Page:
C.Cr.P. 815 provides: "In all cases not provided for in Article 814, the following verdicts are responsive: "(1) Guilty; "(2) Guilty of a lesser and included grade of the offense even though the offense charged is a felony, and the lesser offense a misdemeanor; or "(3) Not Guilty."

A lesser included offense is one composed of some, but not all, of the elements of the greater crime, and which does not have any element not included in the greater offense. 5 La.L.Rev. 603 (1944). In the instant case if possession is a necessary element of distribution then a verdict of guilty of simple possession is responsive to the crime charged.

The essence of distribution of a controlled dangerous substance is the transfer, either actual or constructive, of such a substance. See R.S. 40:961(9), (13) (as amended by Act 457 of 1970).

"A person may be in constructive possession of a drug even though it is not in his physical custody, if it is subject to his dominion and control." State v. Smith, 257 La. 1109, 245 So. 2d 327, 329 (1971). See also, United States v. Stephenson, 474 F.2d 1353 (5th Cir. 1973).

We fail to see how one can transfer a substance to another person without exercising dominion or control over it. Possession, either actual or constructive, is a necessary part of distribution.

We find that possession of a controlled dangerous substance is a lesser offense included within the crime of distribution and is properly a responsive verdict to such a charge.

We note that the defendant was sentenced to serve seven years at hard labor. This sentence exceeds the maximum permitted by statute. R.S. 40:971 (as amended by Act 457 of 1970).

For the reasons assigned the conviction is affirmed and the case is remanded for resentencing in accordance with law.

BARHAM, J., dissents with written reasons.

CALOGERO, J., dissents and assigns reasons.

BARHAM, Justice (dissenting).

I am of the opinion that the majority errs in failing to find the verdict of "possession" *680 non responsive and reversible error. Defendant's contention is that a verdict of guilty of simple possession is not responsive to a charge of distribution of a controlled dangerous substance. The particular part of the legislative act upon which the bill of information is based defines not one, but eight separate crimes. Made criminal are the following knowing and intentional acts concerning controlled dangerous substances: (1) production; (2) manufacture; (3) distribution; (4) dispensing; (5) possession with intent to produce; (6) possession with intent to manufacture; (7) possession with intent to distribute; and (8) possession with intent to dispense. The first four acts made criminal have no requirement of possession in the actor as an element of the offense. To the contrary, the last four have the specific requirement of possession as an essential element of the crimes.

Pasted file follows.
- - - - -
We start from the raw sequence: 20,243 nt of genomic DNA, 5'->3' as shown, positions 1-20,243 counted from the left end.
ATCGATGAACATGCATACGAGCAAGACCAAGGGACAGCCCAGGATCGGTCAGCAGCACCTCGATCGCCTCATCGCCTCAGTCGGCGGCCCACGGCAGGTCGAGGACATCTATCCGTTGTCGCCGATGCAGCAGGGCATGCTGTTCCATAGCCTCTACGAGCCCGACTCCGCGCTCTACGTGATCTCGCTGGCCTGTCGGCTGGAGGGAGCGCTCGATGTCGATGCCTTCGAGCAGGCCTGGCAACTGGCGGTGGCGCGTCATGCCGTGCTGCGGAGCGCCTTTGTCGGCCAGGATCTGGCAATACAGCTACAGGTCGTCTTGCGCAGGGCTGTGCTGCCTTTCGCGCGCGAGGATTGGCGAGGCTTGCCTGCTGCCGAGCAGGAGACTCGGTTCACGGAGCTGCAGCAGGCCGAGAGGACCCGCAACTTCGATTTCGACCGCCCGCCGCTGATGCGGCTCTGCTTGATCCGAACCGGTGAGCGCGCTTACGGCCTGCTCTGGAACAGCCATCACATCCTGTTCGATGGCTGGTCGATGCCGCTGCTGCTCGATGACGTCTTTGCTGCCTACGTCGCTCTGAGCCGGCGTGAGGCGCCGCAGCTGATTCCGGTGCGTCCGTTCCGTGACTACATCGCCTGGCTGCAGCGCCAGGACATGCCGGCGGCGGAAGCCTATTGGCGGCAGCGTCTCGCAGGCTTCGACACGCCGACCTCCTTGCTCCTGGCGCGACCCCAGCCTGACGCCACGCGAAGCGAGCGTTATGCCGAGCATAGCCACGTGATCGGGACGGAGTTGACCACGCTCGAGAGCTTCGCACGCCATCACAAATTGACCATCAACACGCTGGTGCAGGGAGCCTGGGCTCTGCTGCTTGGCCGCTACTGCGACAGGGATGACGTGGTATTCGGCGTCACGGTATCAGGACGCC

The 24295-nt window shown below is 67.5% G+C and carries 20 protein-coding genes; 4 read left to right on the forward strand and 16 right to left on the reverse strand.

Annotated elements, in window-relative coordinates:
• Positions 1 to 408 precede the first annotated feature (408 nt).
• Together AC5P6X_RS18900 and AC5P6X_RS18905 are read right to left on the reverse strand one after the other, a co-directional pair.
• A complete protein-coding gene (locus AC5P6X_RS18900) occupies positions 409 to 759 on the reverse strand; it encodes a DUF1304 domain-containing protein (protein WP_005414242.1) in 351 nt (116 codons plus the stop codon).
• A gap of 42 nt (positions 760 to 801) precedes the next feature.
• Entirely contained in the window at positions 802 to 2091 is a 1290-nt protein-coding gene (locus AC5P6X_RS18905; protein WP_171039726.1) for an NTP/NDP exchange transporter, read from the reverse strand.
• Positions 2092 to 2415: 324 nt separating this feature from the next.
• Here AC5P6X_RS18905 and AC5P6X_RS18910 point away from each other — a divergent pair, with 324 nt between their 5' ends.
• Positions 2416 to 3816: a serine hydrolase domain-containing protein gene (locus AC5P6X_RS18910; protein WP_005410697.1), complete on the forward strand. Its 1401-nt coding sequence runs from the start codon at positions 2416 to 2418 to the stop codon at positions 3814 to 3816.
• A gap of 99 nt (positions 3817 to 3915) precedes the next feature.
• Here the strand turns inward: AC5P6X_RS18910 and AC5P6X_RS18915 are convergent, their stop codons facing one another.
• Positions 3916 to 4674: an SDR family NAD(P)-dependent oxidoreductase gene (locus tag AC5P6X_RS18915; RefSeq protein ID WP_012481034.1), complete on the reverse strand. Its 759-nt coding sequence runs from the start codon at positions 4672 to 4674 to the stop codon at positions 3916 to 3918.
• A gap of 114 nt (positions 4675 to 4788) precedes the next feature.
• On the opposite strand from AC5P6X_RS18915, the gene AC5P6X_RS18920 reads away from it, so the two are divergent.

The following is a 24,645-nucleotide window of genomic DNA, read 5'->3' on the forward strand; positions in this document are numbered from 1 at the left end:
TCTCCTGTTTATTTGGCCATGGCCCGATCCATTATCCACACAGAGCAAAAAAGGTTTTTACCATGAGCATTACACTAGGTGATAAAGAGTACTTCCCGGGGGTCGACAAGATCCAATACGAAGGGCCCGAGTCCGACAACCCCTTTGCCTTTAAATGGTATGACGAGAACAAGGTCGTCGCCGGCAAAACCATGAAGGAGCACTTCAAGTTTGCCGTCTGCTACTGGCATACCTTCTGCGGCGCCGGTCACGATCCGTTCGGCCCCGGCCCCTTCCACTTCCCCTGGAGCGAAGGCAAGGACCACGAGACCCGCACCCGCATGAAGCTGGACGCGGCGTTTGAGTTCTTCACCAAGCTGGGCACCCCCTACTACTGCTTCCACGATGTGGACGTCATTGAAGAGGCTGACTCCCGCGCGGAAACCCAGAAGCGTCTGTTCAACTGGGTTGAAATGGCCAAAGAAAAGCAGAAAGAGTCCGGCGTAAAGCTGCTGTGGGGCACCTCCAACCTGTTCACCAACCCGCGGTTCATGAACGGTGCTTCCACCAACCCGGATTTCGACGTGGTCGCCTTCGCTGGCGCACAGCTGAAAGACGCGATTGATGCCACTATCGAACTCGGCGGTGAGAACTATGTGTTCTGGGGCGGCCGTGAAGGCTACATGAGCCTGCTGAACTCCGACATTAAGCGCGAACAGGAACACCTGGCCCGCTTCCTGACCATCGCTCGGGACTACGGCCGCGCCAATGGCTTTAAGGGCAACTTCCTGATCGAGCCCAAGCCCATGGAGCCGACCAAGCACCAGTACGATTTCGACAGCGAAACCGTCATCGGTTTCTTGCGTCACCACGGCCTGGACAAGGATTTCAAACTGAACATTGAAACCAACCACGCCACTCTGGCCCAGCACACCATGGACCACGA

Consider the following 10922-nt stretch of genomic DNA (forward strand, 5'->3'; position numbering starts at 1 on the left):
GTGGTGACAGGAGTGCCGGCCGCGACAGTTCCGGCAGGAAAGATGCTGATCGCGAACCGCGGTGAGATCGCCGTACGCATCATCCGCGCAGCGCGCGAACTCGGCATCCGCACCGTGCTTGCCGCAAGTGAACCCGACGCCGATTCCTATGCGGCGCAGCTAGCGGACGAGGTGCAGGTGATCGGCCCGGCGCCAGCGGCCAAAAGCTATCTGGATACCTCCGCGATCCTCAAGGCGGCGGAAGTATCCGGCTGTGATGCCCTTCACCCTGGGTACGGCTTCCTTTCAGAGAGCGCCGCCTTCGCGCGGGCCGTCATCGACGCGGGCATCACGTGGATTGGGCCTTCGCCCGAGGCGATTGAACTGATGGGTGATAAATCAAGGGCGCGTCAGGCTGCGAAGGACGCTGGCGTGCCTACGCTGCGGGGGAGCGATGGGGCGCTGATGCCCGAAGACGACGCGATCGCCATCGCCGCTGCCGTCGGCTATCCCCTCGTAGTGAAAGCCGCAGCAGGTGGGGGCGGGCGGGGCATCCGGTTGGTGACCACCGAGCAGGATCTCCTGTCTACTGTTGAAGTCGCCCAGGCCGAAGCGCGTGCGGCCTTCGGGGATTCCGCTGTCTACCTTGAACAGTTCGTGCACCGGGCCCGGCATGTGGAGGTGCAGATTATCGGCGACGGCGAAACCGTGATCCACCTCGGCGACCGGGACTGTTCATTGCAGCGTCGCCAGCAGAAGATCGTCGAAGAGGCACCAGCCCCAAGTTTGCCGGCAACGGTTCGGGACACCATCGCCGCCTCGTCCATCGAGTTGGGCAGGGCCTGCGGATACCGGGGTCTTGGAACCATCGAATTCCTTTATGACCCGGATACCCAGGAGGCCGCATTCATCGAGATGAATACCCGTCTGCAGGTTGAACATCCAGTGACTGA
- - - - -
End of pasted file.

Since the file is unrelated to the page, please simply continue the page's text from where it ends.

In another part of the same section of the act, knowing and intentional simple possession of a controlled dangerous substance is made criminal. Code of Criminal Procedure Article 814 does not set forth the verdicts responsive to a charge of distribution of a controlled dangerous substance. We are therefore required to look to Code of Criminal Procedure Article 815, which provides: "In all cases not provided for in Article 814, the following verdicts are responsive: (1) Guilty; (2) Guilty of a lesser and included grade of the offense even though the offense charged is a felony, and the lesser offense a misdemeanor; or (3) Not Guilty."